Trying To Drive Users To Other Services:
To be fair, Google doesn't really care what you use your storage for. They offer 5 GB of free storage, and again you can buy more. The difference is Google Docs is neatly tied in, and this allows users to create, edit, share, and save their documents to Google Drive without too much effort. Google's acquisition of QuickOffice gives the company a good mobile office suite, and the tie in with Google Drive is effortless. The reason Google offers this service is, to try and get users to stay within the Google eco-system. Since Gmail, YouTube, and many other services are just a click away, this is a good idea, but I have to wonder if the company isn't just giving away free storage to its existing customer base.
Here Is Some Free Space, Now Buy Something Please!
Amazon is nothing if not obvious. Amazon's Cloud Drive offers 5 GB of storage for free, but in truth Amazon is mainly interested in you spending more time on their site. The company offers a desktop app and mobile apps, but the service is designed to get you to buy from the store. The Amazon Cloud Player for mp3's allows you to store 250 of your own songs, but you get unlimited storage for your purchased mp3's from Amazon. The more time you spend on their site, the more likely you are to buy something, and that's what Amazon's offering is all about.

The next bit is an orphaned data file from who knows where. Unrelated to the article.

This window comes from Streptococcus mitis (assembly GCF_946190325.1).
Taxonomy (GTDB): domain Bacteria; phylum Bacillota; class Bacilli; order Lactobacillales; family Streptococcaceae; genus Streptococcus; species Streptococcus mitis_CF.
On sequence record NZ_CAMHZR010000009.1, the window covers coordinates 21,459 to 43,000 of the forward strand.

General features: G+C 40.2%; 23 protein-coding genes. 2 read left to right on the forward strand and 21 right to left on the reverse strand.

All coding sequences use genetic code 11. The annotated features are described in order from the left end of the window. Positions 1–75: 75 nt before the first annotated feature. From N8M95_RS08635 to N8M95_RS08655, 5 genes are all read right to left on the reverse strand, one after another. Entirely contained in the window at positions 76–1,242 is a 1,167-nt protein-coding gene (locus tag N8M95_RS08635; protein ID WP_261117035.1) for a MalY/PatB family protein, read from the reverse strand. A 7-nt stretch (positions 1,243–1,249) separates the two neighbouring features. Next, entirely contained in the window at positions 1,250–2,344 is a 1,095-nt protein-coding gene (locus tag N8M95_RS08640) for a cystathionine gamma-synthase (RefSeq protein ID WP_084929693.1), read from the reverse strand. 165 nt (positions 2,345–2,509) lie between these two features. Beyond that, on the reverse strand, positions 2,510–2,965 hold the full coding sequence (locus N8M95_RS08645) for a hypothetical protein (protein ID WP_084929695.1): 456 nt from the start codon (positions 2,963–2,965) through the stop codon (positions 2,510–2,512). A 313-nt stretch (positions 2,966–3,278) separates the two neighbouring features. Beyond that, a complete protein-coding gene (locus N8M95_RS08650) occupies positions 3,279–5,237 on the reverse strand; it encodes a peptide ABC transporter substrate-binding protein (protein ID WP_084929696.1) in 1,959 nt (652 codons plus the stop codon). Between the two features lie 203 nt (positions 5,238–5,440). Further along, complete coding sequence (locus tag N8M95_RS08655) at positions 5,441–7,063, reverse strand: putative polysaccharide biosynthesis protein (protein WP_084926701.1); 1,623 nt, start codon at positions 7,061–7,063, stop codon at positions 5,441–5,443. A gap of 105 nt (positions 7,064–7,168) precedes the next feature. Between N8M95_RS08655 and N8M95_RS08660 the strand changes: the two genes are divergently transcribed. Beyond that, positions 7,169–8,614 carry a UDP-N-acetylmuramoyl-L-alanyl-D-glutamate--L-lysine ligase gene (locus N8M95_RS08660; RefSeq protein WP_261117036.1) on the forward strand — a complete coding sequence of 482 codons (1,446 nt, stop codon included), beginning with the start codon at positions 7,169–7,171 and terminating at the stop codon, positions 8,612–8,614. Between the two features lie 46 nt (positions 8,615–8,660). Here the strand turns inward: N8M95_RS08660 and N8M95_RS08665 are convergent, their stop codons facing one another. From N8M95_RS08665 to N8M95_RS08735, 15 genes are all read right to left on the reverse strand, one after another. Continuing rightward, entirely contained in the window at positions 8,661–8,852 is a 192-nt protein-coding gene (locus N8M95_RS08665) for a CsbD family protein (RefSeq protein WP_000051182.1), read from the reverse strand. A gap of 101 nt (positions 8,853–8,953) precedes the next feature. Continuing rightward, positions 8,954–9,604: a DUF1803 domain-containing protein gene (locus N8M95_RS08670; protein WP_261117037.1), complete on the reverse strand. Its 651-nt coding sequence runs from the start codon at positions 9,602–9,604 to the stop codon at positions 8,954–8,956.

The Cloud That Doesn't Feel Like A Cloud:
Apple's iCloud service is so peripheral that it almost feels like it's not there. The 5 GB of free service doesn't offer free apps for document creation, and if you want to store your music collection, iTunes Match costs $24.99 a year. However, iCloud might be the most difficult cloud to get away from. In truth, once you have a few devices being synced by iCloud, it's hard to imagine switching and dealing with each device separately. I'll readily admit, I have a Mac Mini, a Macbook, 2 iPad's and an iPhone all synced to one iCloud account and the thought of switching any part of that setup is almost nauseating. This is the brilliance of iCloud, users might like another company's products better, but having to deal with managing all of that calendar, contacts, e-mail, notes, bookmarks, and more manually is enough to keep customers well within the walls of the Apple iGarden.
The Best Deal Of All, But This Doesn't Turn Out Well For The Company: